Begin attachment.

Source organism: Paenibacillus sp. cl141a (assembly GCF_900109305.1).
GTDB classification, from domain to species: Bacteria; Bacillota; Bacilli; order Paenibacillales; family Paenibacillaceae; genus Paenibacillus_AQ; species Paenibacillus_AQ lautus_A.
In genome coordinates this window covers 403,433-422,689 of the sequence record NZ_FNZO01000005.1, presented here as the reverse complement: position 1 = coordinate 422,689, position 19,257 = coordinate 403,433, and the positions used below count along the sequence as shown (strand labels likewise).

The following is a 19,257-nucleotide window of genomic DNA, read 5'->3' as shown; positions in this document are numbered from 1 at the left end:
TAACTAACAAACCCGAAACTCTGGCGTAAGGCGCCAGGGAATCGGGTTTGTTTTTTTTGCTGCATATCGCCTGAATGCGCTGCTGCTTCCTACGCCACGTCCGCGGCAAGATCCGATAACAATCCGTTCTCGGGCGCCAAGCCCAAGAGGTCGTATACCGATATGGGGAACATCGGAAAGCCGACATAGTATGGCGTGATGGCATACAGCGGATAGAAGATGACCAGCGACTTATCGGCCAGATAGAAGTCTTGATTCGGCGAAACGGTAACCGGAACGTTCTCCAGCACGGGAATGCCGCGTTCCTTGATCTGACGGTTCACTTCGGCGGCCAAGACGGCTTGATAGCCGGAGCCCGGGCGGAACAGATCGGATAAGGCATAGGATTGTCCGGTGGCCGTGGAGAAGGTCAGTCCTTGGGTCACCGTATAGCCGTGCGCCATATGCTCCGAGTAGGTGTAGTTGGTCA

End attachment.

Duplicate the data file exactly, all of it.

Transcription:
Source organism: Paenibacillus sp. cl141a (assembly GCF_900109305.1).
GTDB classification, from domain to species: Bacteria; Bacillota; Bacilli; order Paenibacillales; family Paenibacillaceae; genus Paenibacillus_AQ; species Paenibacillus_AQ lautus_A.
In genome coordinates this window covers 403,433-422,689 of the sequence record NZ_FNZO01000005.1, presented here as the reverse complement: position 1 = coordinate 422,689, position 19,257 = coordinate 403,433, and the positions used below count along the sequence as shown (strand labels likewise).

The following is a 19,257-nucleotide window of genomic DNA, read 5'->3' as shown; positions in this document are numbered from 1 at the left end:
TAACTAACAAACCCGAAACTCTGGCGTAAGGCGCCAGGGAATCGGGTTTGTTTTTTTTGCTGCATATCGCCTGAATGCGCTGCTGCTTCCTACGCCACGTCCGCGGCAAGATCCGATAACAATCCGTTCTCGGGCGCCAAGCCCAAGAGGTCGTATACCGATATGGGGAACATCGGAAAGCCGACATAGTATGGCGTGATGGCATACAGCGGATAGAAGATGACCAGCGACTTATCGGCCAGATAGAAGTCTTGATTCGGCGAAACGGTAACCGGAACGTTCTCCAGCACGGGAATGCCGCGTTCCTTGATCTGACGGTTCACTTCGGCGGCCAAGACGGCTTGATAGCCGGAGCCCGGGCGGAACAGATCGGATAAGGCATAGGATTGTCCGGTGGCCGTGGAGAAGGTCAGTCCTTGGGTCACCGTATAGCCGTGCGCCATATGCTCCGAGTAGGTGTAGTTGGTCA